Most B.C. residents overlook at least one warning sign of investment fraud

FEWER than half of British Columbians recognize all of the warning signs of investment fraud, according to a new study commissioned by the British Columbia Securities Commission (BCSC).

When presented with six scenarios associated with investment fraud, only 44 per cent correctly identified all of them as warning signs:

  • Guaranteed high returns with little or no risk
  • Moving money outside the country to avoid tax
  • A strong push to act now
  • An offer of inside information
  • An offer available only to a select few
  • Being encouraged to invest because friends and family have already done so

A recommendation from friends or family was the least recognized sign, with 61 per cent of British Columbians flagging that as an indicator of a possible fraudulent investment. The most recognized warning sign, chosen by 77 per cent, was a guarantee of high returns with little or no risk.

“B.C. residents aren’t naïve when it comes to investment fraud, with 65 per cent correctly identifying at least four of the six warning signs,” said Pamela McDonald, the BCSC’s Director of Communications and Education. “But one missed sign is sometimes all it takes for someone to be victimized.”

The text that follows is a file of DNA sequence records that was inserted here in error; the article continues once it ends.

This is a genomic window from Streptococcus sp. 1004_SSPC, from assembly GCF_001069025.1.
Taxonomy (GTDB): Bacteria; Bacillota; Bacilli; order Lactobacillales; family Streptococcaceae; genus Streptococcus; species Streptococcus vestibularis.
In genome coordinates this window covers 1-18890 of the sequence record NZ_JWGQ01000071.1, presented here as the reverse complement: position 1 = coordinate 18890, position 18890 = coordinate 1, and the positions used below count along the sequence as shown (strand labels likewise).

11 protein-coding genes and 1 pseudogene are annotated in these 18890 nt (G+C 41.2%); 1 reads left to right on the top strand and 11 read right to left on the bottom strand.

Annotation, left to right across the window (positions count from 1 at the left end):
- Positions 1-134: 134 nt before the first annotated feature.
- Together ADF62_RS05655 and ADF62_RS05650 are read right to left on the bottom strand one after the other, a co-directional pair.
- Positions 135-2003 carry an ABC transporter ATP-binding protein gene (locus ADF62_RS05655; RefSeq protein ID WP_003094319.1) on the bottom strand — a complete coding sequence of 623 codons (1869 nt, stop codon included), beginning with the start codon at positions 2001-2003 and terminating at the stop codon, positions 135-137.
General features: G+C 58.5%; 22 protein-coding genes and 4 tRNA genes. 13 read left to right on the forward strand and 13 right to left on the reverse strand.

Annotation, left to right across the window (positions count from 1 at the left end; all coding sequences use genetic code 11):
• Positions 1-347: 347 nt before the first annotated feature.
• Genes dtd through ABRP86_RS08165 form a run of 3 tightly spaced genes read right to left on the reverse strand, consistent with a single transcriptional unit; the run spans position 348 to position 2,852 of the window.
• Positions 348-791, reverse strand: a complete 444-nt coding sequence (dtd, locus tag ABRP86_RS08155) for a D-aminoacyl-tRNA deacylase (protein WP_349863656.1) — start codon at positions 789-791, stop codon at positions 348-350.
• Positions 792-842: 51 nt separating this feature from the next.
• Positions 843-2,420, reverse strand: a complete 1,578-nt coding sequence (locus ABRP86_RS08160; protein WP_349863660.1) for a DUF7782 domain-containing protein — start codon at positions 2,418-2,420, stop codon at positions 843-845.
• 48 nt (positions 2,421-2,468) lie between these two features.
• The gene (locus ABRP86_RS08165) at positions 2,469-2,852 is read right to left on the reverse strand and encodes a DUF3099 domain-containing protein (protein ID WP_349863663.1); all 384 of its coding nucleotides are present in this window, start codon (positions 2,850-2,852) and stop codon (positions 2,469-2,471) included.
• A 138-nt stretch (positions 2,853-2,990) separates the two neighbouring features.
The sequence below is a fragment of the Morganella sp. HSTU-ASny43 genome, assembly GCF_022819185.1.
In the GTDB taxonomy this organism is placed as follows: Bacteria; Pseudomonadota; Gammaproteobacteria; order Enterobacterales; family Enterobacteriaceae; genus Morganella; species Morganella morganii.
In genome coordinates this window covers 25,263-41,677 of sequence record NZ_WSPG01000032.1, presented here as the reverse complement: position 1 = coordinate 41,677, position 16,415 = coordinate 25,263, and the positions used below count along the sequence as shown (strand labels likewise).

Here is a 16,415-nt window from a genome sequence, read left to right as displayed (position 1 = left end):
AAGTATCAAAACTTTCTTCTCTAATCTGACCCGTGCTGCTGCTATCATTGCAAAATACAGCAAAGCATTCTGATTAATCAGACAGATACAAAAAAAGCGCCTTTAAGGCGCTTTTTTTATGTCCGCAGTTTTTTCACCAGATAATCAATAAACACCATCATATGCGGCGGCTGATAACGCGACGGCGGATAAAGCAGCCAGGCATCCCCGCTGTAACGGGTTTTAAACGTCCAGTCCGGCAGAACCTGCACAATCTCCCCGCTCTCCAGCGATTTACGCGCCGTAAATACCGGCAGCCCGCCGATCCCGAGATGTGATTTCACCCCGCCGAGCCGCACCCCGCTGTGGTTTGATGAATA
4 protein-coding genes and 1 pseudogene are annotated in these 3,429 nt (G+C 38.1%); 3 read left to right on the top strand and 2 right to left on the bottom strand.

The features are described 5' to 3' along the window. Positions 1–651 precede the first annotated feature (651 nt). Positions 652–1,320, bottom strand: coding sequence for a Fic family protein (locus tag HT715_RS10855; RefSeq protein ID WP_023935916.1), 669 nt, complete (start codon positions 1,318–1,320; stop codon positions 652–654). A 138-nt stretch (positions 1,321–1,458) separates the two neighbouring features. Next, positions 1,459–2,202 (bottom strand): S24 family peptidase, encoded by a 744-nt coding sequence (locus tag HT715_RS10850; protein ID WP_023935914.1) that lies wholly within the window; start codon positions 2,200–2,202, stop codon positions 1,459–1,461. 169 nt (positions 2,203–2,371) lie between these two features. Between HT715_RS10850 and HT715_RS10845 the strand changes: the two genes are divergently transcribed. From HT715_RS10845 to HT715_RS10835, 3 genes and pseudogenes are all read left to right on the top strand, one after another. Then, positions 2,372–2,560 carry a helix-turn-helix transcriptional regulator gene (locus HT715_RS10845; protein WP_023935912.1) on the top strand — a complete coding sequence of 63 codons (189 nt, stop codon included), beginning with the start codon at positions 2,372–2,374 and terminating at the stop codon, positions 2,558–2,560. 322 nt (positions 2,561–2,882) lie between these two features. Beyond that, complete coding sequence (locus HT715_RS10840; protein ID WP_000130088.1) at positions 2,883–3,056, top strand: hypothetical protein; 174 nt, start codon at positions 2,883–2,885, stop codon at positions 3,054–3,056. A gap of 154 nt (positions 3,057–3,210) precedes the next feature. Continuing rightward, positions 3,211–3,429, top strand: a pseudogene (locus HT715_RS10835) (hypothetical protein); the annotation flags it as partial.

Twelve per cent of British Columbians said they have sunk money into a fraudulent investment, with men being more than twice as likely as women to say they were victims of investment fraud. Among those who said they were victims, a slim majority (53 per cent) said they lost less than $5,000.

Residents of Vancouver Island were most likely (55 per cent) to recognize all six warning signs, compared with 41 per cent in the Lower Mainland / Fraser Valley region.

Men and women in British Columbia are roughly equal in their ability to spot warning signs, but age appears to bring wisdom, with 65 per cent of people over 55 years old being most likely to identify all six scenarios as warning signs, compared with 20 percent of 18- to 34-year-olds.

B.C. residents who are “do-it-yourself” investors or using “robo-advisors” were significantly more aware (68 per cent) of all six warning signs than investors who work with banks or financial advisors, or who invest in something other than securities.

B.C. residents are much more likely than not to agree that fraud is worth reporting. When presented with the statement, “Reporting a fraudulent investment is more trouble than it’s worth,” 59 per cent disagreed, while 16 per cent agreed.

“We are encouraged to see that most people are willing to report investment fraud, rather than just letting it go,” said Doug Muir, the BCSC’s Director of Enforcement. “Our  investigators need the public’s help. The sooner we know about scams, the better our chances of preventing further losses.”

To report possible investment fraud in B.C., contact the BCSC by telephone (604-899-6854 or 800-373-6393), by email ( or by filling out an online form at

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